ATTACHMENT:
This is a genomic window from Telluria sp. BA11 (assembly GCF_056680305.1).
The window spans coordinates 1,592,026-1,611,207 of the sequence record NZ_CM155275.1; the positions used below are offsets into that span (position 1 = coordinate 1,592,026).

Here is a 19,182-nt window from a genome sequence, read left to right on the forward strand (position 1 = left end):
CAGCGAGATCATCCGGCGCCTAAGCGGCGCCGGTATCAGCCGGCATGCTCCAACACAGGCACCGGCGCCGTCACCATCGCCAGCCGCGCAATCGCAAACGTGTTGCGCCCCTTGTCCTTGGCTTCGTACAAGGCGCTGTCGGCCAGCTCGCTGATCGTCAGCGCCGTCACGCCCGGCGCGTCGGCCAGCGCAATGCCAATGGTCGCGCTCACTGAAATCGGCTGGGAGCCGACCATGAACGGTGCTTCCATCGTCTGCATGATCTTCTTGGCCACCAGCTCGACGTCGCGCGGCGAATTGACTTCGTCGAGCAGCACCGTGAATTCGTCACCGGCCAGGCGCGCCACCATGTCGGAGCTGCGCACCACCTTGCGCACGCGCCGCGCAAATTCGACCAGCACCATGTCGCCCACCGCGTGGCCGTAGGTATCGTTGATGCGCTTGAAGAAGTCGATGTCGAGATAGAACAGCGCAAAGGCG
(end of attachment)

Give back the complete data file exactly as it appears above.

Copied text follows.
This is a genomic window from Telluria sp. BA11 (assembly GCF_056680305.1).
The window spans coordinates 1,592,026-1,611,207 of the sequence record NZ_CM155275.1; the positions used below are offsets into that span (position 1 = coordinate 1,592,026).

Here is a 19,182-nt window from a genome sequence, read left to right on the forward strand (position 1 = left end):
CAGCGAGATCATCCGGCGCCTAAGCGGCGCCGGTATCAGCCGGCATGCTCCAACACAGGCACCGGCGCCGTCACCATCGCCAGCCGCGCAATCGCAAACGTGTTGCGCCCCTTGTCCTTGGCTTCGTACAAGGCGCTGTCGGCCAGCTCGCTGATCGTCAGCGCCGTCACGCCCGGCGCGTCGGCCAGCGCAATGCCAATGGTCGCGCTCACTGAAATCGGCTGGGAGCCGACCATGAACGGTGCTTCCATCGTCTGCATGATCTTCTTGGCCACCAGCTCGACGTCGCGCGGCGAATTGACTTCGTCGAGCAGCACCGTGAATTCGTCACCGGCCAGGCGCGCCACCATGTCGGAGCTGCGCACCACCTTGCGCACGCGCCGCGCAAATTCGACCAGCACCATGTCGCCCACCGCGTGGCCGTAGGTATCGTTGATGCGCTTGAAGAAGTCGATGTCGAGATAGAACAGCGCAAAGGCG